In the lead up to the publication of the Lancet paper, the opinions of Professor Walker-Smith and Dr Wakefield appeared to diverge even more. When Mr Miller introduced the matter of Legal Aid money for research, it was evident that this left a very bad taste in the mouth of Professor Walker-Smith and he stressed the fact that he had never played any part in legal aid actions or claims for damages. Although as with a number of other things, Professor Walker-Smith appears to be complaining mainly about the precipitous nature of Wakefield's actions; it is not that he disagrees with 'going public', but it should be done when the science has run it's course and can be relied upon as serious evidence.

Professor Walker-Smith expressed the surprise that he had felt when he did find out that legal aid money was being received by the department - this knowledge was speeded on by a phone call from Brian Deer informing him, wrongly as it turned out, that Dr Wakefield had been given £55,000 by the legal aid board (as discussed in previous reports, in fact this money did not go to Dr Wakefield).

In July 1997, Professor Walker-Smith had been very disturbed to read an article in Pulse a free medical industry newspaper. The article apparently drew upon an interview with Dr Wakefield. Oddly, the paper ran with the story making public Wakefield's first suspicion that there might be a link between MMR and autism. The resultant article seeped into other news media and for the first time there came a suspicion that serious conflicts were lying just beneath the surface. Professor Walker-Smith said that his position had always been that there should be no contact with the media until the results of research were published in a peer reviewed journal. The fact that Pulse had reported that there were five as yet unpublished studies made him 'very very uneasy' and filled him with 'considerable foreboding'.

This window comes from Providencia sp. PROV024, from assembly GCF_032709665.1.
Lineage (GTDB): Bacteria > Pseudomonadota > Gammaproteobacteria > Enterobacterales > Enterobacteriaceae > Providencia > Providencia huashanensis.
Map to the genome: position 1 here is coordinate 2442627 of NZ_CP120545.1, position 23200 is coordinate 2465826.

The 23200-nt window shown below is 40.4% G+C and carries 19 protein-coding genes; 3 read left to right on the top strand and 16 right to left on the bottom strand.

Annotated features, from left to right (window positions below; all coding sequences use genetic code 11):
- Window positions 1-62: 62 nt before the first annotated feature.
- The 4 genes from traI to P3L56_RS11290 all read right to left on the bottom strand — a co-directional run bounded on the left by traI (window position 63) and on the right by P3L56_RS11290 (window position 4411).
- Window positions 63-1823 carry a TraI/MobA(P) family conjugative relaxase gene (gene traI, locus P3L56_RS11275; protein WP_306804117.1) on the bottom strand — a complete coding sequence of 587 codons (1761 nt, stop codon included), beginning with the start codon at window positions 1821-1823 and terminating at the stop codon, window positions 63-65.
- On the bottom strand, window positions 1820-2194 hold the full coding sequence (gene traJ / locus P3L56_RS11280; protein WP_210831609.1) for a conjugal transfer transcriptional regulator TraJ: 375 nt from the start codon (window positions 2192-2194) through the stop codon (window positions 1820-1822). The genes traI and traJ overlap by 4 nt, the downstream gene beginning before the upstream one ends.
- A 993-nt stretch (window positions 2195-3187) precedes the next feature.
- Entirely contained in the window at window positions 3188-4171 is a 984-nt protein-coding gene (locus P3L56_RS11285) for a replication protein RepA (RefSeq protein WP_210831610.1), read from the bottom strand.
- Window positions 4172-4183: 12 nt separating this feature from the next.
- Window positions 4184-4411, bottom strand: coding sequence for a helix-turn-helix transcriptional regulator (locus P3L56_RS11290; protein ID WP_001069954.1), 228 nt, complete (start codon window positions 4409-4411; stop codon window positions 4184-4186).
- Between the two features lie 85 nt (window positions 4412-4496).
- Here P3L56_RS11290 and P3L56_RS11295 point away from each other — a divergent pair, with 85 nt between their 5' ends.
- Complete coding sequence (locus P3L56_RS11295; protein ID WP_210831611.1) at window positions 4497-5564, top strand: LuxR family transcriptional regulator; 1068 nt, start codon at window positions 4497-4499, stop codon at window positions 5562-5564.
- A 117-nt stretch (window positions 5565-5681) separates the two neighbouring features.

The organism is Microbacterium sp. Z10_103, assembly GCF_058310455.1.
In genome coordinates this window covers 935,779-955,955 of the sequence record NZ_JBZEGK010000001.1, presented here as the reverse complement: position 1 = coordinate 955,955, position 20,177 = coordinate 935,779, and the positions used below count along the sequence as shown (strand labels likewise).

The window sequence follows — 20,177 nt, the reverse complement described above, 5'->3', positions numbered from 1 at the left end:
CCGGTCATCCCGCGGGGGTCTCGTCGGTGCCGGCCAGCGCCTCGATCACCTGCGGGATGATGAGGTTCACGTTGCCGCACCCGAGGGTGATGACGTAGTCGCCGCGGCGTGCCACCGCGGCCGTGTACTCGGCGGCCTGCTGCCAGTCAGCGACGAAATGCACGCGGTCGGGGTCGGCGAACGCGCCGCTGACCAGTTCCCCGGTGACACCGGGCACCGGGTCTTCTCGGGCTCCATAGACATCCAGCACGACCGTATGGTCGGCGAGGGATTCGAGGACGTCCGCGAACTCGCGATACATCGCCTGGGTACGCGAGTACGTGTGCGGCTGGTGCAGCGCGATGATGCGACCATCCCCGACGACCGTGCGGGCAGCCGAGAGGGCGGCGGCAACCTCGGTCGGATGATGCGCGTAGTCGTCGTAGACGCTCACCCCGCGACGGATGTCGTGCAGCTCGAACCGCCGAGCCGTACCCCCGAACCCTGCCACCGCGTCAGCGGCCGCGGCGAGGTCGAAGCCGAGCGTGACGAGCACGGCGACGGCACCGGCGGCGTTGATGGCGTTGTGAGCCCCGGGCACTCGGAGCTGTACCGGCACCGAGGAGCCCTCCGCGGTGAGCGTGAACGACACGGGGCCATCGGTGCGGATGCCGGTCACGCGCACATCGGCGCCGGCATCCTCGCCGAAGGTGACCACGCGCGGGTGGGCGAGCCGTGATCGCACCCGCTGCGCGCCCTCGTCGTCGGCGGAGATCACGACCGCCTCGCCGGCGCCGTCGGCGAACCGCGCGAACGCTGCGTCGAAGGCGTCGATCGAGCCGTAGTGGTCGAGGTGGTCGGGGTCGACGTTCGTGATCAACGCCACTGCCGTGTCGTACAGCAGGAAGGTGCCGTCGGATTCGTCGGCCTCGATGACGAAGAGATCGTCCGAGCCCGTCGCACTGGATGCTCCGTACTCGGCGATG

Walker-Smith was next concerned about a meeting that had been arranged with Tessa Jowell , he couldn't understand, he had said at the time, why Dr Wakefield should arrange such meetings and give such interviews to the media when they were so close to publishing the case review. But by now each person was seeking refuge in their own safest arguments, and professor Walker-Smith was little interested, for instance, in the fact that Dr Wakefield had asked for a meeting of this kind almost six years ago, nor was he aware of the setting up of JABS and the rising consciousness of the parents who were beginning to campaign in many different ways.

When it came to the press briefing, even though this had been organised by Professor Zuckerman, Professor Walker-Smith was clearly against it. He made it clear that they had never had any media attention at Bart's. He didn't go to the press briefing and in answering Mr Miller's questions about it, Professor Walker-Smith made his distaste very clear when he said, 'I don't think it was right to discuss such things at a public meeting'. And he re-iterated his view, which must be evident even to the blind prosecutors, that the Lancet paper had been quite clear about the fact that it did not state a proven link between MMR and autism. He shook his head, about this matter, evidently still troubled by it and said clearly like someone regretting an avalanche; '…everything that happened grew from the extraordinary press briefing'.  

But this again points to the considerable difference in analysis and perspective between Walker-Smith and Wakefield. I'm sure that. were one to get Andrew Wakefield to comment on this statement he would most probably interpret it as: '…everything that happened had been happening for six years or so'. When Mr Miller eventually went through the specific charges against Walker-Smith, quite rightly he became quite agitated on re-hearing a number of them, in particular those which accused him of dishonesty. One angry exchange, ended with the Professor answering the charge that he had examined the children with research rather than clinical need in mind, with the words: 'Why would I, what would be my motive?'